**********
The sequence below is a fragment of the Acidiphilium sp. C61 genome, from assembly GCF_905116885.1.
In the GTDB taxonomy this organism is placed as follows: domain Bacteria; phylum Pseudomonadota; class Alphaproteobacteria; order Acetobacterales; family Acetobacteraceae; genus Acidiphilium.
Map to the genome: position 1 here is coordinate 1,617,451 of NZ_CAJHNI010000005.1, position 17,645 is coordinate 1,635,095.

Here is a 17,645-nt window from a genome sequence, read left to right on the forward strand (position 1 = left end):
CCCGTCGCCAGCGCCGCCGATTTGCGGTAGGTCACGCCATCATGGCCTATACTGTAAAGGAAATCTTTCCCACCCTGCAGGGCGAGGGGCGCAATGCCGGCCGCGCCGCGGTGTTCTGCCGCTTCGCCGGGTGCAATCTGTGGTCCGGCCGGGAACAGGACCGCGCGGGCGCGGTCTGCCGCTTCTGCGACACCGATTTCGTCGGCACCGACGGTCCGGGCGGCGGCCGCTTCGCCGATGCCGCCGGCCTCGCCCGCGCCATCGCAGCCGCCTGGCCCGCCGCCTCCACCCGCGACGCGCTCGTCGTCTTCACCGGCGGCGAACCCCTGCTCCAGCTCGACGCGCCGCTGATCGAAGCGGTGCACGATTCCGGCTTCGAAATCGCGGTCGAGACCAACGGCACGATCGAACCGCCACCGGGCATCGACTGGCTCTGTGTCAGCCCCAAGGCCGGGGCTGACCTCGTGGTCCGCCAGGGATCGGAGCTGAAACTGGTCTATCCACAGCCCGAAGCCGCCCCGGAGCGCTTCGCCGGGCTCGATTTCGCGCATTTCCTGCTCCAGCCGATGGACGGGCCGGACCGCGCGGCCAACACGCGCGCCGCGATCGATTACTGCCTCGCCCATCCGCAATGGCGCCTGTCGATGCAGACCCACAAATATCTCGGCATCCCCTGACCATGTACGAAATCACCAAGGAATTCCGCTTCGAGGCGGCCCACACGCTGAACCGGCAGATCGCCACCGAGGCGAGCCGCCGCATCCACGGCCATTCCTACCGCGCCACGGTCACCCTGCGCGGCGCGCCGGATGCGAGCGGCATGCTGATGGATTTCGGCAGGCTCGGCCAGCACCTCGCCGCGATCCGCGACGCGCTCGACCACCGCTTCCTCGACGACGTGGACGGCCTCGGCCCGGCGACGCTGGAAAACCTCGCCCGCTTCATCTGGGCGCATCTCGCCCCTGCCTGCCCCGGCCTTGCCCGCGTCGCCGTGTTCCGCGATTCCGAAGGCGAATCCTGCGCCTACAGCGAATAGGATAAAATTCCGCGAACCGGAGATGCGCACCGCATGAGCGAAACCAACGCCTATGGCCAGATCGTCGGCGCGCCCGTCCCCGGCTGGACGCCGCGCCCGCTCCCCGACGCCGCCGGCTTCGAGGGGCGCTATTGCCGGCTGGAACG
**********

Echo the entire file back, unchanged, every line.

The sequence below is a fragment of the Acidiphilium sp. C61 genome, from assembly GCF_905116885.1.
In the GTDB taxonomy this organism is placed as follows: domain Bacteria; phylum Pseudomonadota; class Alphaproteobacteria; order Acetobacterales; family Acetobacteraceae; genus Acidiphilium.
Map to the genome: position 1 here is coordinate 1,617,451 of NZ_CAJHNI010000005.1, position 17,645 is coordinate 1,635,095.

Here is a 17,645-nt window from a genome sequence, read left to right on the forward strand (position 1 = left end):
CCCGTCGCCAGCGCCGCCGATTTGCGGTAGGTCACGCCATCATGGCCTATACTGTAAAGGAAATCTTTCCCACCCTGCAGGGCGAGGGGCGCAATGCCGGCCGCGCCGCGGTGTTCTGCCGCTTCGCCGGGTGCAATCTGTGGTCCGGCCGGGAACAGGACCGCGCGGGCGCGGTCTGCCGCTTCTGCGACACCGATTTCGTCGGCACCGACGGTCCGGGCGGCGGCCGCTTCGCCGATGCCGCCGGCCTCGCCCGCGCCATCGCAGCCGCCTGGCCCGCCGCCTCCACCCGCGACGCGCTCGTCGTCTTCACCGGCGGCGAACCCCTGCTCCAGCTCGACGCGCCGCTGATCGAAGCGGTGCACGATTCCGGCTTCGAAATCGCGGTCGAGACCAACGGCACGATCGAACCGCCACCGGGCATCGACTGGCTCTGTGTCAGCCCCAAGGCCGGGGCTGACCTCGTGGTCCGCCAGGGATCGGAGCTGAAACTGGTCTATCCACAGCCCGAAGCCGCCCCGGAGCGCTTCGCCGGGCTCGATTTCGCGCATTTCCTGCTCCAGCCGATGGACGGGCCGGACCGCGCGGCCAACACGCGCGCCGCGATCGATTACTGCCTCGCCCATCCGCAATGGCGCCTGTCGATGCAGACCCACAAATATCTCGGCATCCCCTGACCATGTACGAAATCACCAAGGAATTCCGCTTCGAGGCGGCCCACACGCTGAACCGGCAGATCGCCACCGAGGCGAGCCGCCGCATCCACGGCCATTCCTACCGCGCCACGGTCACCCTGCGCGGCGCGCCGGATGCGAGCGGCATGCTGATGGATTTCGGCAGGCTCGGCCAGCACCTCGCCGCGATCCGCGACGCGCTCGACCACCGCTTCCTCGACGACGTGGACGGCCTCGGCCCGGCGACGCTGGAAAACCTCGCCCGCTTCATCTGGGCGCATCTCGCCCCTGCCTGCCCCGGCCTTGCCCGCGTCGCCGTGTTCCGCGATTCCGAAGGCGAATCCTGCGCCTACAGCGAATAGGATAAAATTCCGCGAACCGGAGATGCGCACCGCATGAGCGAAACCAACGCCTATGGCCAGATCGTCGGCGCGCCCGTCCCCGGCTGGACGCCGCGCCCGCTCCCCGACGCCGCCGGCTTCGAGGGGCGCTATTGCCGGCTGGAACG